When I landed in San Pedro Sula, Honduras I was under the impression that I was prepared. I had been coached by my family on what the living conditions would be like, the safety of the town we would be staying in, how the food would differ; I was young and naïve enough to think that I would handle the transition to living in a third world country for two weeks well. The culture shock that ended up jarring me was the Hondurans’ treatment of time. Time for me has always been a limited measurement. I create my day based on hours and minutes; twenty-four hours in a day, eight spent sleeping, two spent studying, I should do well on the hour long test, and so it goes until all my time is used up. Time is a system of numbers to live by and often times something to compete against. This idea of time simply does not exist in rural Honduras and I was forced to abandon it nearly as soon as I stepped off of the plane.
The passage of time in Honduras is not measured by hours or minutes, but rather progress. “How long” it takes to do something in the American sense of the word is unimportant. There isn’t a rush to accomplish things more quickly for the sake of saving time. Nor is there a scale of quality and time that means the Hondurans accomplish something of higher quality in ten hours than they would have in five. The pressure of breaking the day into neat boxes of time where certain things MUST be accomplished in/by/on is one that I was absolutely and forcibly liberated of when in Honduras and it drastically altered my experience there. I was rarely aware of what time of day it was exactly; I did not know what time I ate, how long we worked for, how long I slept, etc. It was painful for the first few days I was there, but after I embraced the new lens of time thrust upon me, I was able to view all of the Honduran culture in a new way.
The characters in Tales of the Tikongs that do not abandon their preconceptions of time before they land on the island of Tiko suffer as much as I did at first when I landed in San Pedro Sula. A system of one day working and six days resting is almost certainly going to differ from one’s own experience of time and attempting to view this system through one’s own experience is actually limiting in this instance. In Tales of the Tikongs, Mr. Dolittle turned an entire population deaf with his attempts to force the Protestant work ethic upon it. In his time on Tiko he never allowed himself to view time as anything other than what he had already preconceived and therefore was unable to impact the society in a meaningful way. In much the same way, had I attempted to force my views of time upon the construction crew of Honduran natives instead of embracing the culture, I would have failed just as miserably and missed out on widening my understanding of an entire culture and of myself.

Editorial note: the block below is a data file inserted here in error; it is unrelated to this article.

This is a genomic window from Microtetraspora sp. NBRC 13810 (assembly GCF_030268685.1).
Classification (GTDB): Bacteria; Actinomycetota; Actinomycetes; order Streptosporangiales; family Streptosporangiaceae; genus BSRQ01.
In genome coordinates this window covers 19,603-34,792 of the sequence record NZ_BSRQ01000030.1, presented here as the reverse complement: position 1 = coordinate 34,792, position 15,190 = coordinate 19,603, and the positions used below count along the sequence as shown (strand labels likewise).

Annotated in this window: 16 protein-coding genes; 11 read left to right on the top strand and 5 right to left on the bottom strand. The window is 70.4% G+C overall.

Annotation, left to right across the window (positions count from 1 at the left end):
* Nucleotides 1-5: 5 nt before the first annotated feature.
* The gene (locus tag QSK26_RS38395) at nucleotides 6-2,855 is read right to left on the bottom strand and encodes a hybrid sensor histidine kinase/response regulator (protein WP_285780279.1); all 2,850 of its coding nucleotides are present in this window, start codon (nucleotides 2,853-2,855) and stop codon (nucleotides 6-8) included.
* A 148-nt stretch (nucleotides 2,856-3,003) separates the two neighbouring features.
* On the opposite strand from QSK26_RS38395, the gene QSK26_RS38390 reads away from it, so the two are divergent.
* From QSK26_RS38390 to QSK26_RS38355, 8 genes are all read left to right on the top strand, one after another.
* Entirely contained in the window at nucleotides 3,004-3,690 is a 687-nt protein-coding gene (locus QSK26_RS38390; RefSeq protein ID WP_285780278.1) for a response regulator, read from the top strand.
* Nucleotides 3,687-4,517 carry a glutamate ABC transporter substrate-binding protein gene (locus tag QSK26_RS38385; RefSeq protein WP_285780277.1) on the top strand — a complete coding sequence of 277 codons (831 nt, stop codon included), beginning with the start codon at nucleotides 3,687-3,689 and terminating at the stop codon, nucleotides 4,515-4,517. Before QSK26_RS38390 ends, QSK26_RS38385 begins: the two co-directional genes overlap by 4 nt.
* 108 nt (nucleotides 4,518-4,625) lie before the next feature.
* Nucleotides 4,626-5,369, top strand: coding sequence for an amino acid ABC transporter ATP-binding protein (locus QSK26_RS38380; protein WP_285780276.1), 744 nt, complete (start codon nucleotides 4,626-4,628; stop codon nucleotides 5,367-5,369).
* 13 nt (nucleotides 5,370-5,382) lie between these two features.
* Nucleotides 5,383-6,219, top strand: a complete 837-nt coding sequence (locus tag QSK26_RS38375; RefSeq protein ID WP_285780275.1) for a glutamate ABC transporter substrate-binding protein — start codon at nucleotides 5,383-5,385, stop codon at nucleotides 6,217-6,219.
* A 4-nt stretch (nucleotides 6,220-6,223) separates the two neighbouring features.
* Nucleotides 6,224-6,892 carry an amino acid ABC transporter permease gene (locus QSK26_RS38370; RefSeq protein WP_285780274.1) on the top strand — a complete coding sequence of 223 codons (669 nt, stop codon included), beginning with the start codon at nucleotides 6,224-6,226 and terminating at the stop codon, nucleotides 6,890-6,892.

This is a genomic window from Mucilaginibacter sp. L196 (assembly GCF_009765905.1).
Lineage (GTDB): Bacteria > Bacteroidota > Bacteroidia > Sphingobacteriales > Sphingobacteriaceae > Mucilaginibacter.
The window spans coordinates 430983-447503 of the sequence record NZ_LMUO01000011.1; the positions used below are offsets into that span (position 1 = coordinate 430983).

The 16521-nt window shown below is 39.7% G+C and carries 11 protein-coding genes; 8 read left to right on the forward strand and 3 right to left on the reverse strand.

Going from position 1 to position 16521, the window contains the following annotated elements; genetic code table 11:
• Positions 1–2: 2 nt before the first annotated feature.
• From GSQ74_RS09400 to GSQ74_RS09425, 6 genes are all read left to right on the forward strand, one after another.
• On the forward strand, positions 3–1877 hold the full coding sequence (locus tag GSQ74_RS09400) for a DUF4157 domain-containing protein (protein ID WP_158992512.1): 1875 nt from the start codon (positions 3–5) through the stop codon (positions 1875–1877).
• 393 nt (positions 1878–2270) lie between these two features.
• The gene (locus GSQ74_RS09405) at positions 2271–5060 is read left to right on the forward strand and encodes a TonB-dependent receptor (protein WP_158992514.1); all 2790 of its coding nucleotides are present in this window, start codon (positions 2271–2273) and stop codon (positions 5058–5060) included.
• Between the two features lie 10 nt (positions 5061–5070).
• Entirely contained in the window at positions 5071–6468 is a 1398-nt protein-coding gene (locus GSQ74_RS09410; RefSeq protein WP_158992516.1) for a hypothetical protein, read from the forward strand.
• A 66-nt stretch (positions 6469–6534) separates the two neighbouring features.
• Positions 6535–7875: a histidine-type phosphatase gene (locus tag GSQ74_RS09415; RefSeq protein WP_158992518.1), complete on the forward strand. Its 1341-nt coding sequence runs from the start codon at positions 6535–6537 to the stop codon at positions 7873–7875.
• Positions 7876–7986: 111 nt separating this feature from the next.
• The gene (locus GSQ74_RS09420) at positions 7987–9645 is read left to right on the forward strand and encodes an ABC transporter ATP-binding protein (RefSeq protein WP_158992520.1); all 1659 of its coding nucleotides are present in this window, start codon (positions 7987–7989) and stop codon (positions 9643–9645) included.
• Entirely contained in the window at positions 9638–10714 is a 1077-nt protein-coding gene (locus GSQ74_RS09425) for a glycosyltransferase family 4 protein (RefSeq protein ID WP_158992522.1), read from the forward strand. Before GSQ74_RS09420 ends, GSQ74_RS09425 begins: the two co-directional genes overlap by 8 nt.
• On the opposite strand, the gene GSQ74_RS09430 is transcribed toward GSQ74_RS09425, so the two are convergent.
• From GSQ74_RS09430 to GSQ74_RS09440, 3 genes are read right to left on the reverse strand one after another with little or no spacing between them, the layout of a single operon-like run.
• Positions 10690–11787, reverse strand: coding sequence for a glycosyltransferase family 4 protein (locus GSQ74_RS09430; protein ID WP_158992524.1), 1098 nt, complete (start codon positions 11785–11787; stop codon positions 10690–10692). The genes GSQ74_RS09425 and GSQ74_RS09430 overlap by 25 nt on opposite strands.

That being said, the new lens that I ended up viewing Honduras through was not one I put upon myself. It was a lens that I was essentially forced to look through as I could not maintain my previous conception of time. While it was not a situation that I would have chosen for myself had I been offered the choice, I cannot say that seeing time through the eyes of the natives of Honduras was detrimental to my experience. The bounds of forced liberation can only be pressed so far though, as seen through the interaction of Mr. Lowe and Ika Levu in Tales of the Tikongs. Mr. Lowe forces Ika into taking out a loan to buy top-of-the-line fishing equipment and Ika ends up happy only after his new boat is deliberately sunk to the bottom of the ocean. Their interactions point out again the misunderstanding that occurs when a person neglects to view the culture they are entrenched in through that cultures’ lens.